Given at the Solemn Commemoration of the Lord's Passion on Good Friday, 14th April 2017, at Westminster Cathedral.
In these days of Holy Week we have said ‘Hosanna’, save us. We have heard the Mandatum, the command of our Lord and Master. Today, we face the Cross in all its terrible cruelty. Here we can so easily lose sight of who he is.
In the First Reading, we heard the words of Isaiah: ‘He shall be lifted up; raised to great heights.’ We shall be both appalled and amazed. We witness him being lifted up to death on a cross. Only with eyes of faith do we see him raised to great heights.
With the eyes of our imagination we see him crucified: crushed, disfigured, depressed, rejected. Indeed, we screen our faces; we look away as we often do. We strive to understand that, on his Cross, Jesus is absorbing all the hatred, anger, evil of the world, all the darkness hidden in the corners of our hearts. This is what he wants: to take unto himself all our burdens. As Isaiah says, ‘Through him what the Lord wishes will be done.’ And that wish of our Father is that we receive his mercy and forgiveness.
So, as we venerate the Cross of Jesus today, as we come forward, we may hand over to the Lord every burden of our sin, of our dismay at failure, of our broken hearts. We may place at the foot of the Cross every sorrow and suffering of our broken world, including that of his disciples who still today are being martyred.
Yet we come to the Cross with the other words of Isaiah also in mind: ‘He shall be raised to great heights.’ This Cross is the gateway by which Jesus enters again the embrace of his Father. This Cross is the moment in which we see beyond the immense and relentless suffering in our world, which it represents. For on this Cross Jesus is raised up not only agony and pain, but also into glory; for his glory is to be, in his being, in his body, the unwavering total love of God for his creation.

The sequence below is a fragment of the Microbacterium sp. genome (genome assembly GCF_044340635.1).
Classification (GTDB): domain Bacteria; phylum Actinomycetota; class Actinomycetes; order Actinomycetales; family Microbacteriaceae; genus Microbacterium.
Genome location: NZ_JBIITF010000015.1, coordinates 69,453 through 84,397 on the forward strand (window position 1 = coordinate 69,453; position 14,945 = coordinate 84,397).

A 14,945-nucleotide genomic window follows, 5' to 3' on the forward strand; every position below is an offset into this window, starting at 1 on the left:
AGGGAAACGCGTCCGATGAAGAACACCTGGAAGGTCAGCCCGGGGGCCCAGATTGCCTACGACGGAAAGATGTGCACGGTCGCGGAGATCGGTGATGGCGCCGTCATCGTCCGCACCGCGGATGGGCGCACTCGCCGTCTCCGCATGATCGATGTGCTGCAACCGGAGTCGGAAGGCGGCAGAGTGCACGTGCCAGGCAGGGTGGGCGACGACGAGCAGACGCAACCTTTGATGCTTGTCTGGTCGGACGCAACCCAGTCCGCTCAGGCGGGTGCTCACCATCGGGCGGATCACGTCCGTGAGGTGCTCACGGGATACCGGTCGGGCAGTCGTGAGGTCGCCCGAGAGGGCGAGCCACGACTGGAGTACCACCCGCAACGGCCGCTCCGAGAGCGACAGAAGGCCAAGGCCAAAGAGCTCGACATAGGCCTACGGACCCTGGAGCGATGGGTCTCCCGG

Jesus told us: ‘When I am lifted up, then you will know that I am he.’ Yes, he is the One, existing from before all creation, who discloses the very heart of God. And it is love.
Today, we come to venerate the Cross, in its stark cruelty and in its penetrating beauty. Pope Francis recently said: ‘Never consider the Cross to be a trinket, an ornament which you wear.’ Do not look on it as a badge of belonging, of being a Christian. Rather, look on the Cross, today and every day, as the source of our salvation.
He said: ‘There is no salvation in ideas; there is no salvation in good will, in the desire to be good. The only salvation is in the crucified Christ because he alone takes to himself all the poison of sin and heals us.’
Come, let us adore him.